NFLX Stock Could Keep Rising
Most investors dismiss award shows as irrelevant to the future of Netflix, Inc. (NASDAQ:NFLX). Usually, they’d be right, but this awards season marks a turning point in the outlook for NFLX stock.
Let me explain…
With more than 75 million paying subscribers, Netflix is the gold standard in video streaming. It’s always a step ahead of its rivals, a fact even the company’s critics can’t dispute. They are bearish for other reasons. (Source: “Netflix Inc. Form 10-Q Filing,” Securities & Exchange Commission, December 31, 2015.)
Netflix bears think NFLX stock is overinflated—not that Netflix is a terrible product. Some of the smarter bears will likely bring up Amazon.com, Inc. and Hulu, LLC. Both competitors are trying to poach market share from Netflix.
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They’re buying more and more content in the hopes of luring Netflix subscribers. I don’t think their strategy will be successful. To understand why I think that, you had to watch this year’s Screen Actors’ Guild Awards.
Netflix Wins Big
Reed Hastings, the man who founded Netflix, is still the company’s chief executive officer. He built the company from the ground up and revolutionized an industry along the way. Hastings literally invented the business model that Amazon and Hulu are now copying.
That’s an important fact to remember. He has a natural feel for how the industry could evolve, so while everybody else fears sailing in uncharted waters, Reed Hastings is as cool as ice.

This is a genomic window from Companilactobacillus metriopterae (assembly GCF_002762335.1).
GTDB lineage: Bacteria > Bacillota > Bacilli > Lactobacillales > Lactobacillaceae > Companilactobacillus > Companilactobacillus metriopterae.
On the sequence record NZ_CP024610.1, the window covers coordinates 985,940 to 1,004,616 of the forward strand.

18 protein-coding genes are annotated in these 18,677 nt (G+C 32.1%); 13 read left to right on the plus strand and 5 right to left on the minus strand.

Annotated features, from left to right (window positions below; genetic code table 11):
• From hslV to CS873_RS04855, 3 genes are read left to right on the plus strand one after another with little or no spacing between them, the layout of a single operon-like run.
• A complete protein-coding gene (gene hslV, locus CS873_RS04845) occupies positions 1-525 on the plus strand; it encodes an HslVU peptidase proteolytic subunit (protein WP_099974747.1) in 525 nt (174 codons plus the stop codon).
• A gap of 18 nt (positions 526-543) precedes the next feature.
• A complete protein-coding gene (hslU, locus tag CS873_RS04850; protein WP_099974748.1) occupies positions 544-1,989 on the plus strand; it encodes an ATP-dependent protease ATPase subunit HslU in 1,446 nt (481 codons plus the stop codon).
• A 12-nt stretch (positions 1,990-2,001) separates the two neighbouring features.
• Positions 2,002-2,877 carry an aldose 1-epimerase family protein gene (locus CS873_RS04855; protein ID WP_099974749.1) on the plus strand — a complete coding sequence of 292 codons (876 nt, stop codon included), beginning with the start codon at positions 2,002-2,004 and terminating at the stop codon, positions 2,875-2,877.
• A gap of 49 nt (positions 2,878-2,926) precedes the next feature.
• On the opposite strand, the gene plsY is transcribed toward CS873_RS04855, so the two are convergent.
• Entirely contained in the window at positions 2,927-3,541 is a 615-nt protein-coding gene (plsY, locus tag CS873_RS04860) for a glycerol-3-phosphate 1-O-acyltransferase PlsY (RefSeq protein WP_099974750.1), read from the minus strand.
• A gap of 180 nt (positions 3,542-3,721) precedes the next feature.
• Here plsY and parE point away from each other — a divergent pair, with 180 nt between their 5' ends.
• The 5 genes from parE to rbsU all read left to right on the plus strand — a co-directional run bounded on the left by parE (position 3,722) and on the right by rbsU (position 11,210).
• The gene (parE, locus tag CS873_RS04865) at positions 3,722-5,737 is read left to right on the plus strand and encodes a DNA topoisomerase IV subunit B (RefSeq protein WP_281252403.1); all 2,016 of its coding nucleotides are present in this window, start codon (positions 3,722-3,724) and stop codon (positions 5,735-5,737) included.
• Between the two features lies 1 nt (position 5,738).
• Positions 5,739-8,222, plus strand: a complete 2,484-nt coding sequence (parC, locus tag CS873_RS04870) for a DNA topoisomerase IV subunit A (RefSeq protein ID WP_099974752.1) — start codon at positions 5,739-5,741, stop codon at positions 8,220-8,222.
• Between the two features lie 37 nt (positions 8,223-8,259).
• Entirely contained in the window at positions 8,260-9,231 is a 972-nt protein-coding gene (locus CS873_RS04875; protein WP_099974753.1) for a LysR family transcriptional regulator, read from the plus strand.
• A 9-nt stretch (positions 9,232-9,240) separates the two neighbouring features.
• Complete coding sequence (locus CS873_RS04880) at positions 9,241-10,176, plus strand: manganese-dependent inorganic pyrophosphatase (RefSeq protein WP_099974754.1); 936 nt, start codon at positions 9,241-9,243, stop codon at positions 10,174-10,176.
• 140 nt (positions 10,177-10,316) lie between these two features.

Is it plausible that he didn’t see the Amazon and Hulu offensive from a mile away? The facts say otherwise. Stay with me here. It’ll all be clear in just a second…
A few years ago, Netflix started pouring money into original content. The first show to come out of that strategy was House of Cards starring Kevin Spacey. He won Best Actor in a Drama Series at this year’s SAG Awards. (Source: Screen Actors’ Guild Awards, last accessed February 1, 2016.)
The second Netflix original show was Orange Is the New Black, a show set in a female prison. It won for Best Cast in a Comedy Series, as well as an individual award for Uzo Aduba.
A ton of other shows have followed, most of them successful. Then Netflix made another great leap by releasing its first feature film in 2015. It was an intense drama called Beasts of No Nation. In the film, Idris Elba played a brutal African warlord.
His stellar performance garnered a trophy for Best Supporting Actor, but once again, Reed Hastings was the true winner. His strategy was showing critical and commercial success.
What was his strategy? Simple: protect Netflix market share by turning the company into a studio.
Netflix would make its own movies and TV shows, instead of just distributing them. That was the only way to keep subscribers and maintain leverage in negotiations.
What’s Next for Netflix?
So it doesn’t matter if Amazon or Hulu win a handful of licensing contracts. There are more than enough popular shows to go around.
The metric for comparing Netflix, Amazon, and Hulu should be their powers of retention. How many customers can they hang on to when things get tough? It’s impossible to quantify that in advance, so let’s use some simple logic.
Customers are loyal to themselves more than anything else—that’s what Reed Hastings understands. They will gravitate towards content that engages them. They don’t care about corporate politics or stock prices.
That’s why Netflix started funding great artists. Keeping its subscribers enthralled was a defensive move by Reed Hastings.
In doing so, he made Netflix so much more than just a streaming service. We see the proof of that when Netflix dominates one award show after the next. It keeps winning at prestigious events like the Emmys, Golden Globes, and now the SAGs.
All in all, it’s only a matter of time until Netflix is a mainstay at the Oscars, too. The company focuses on satisfying its customer and that’s why I see higher NFLX stock prices for a long time to come.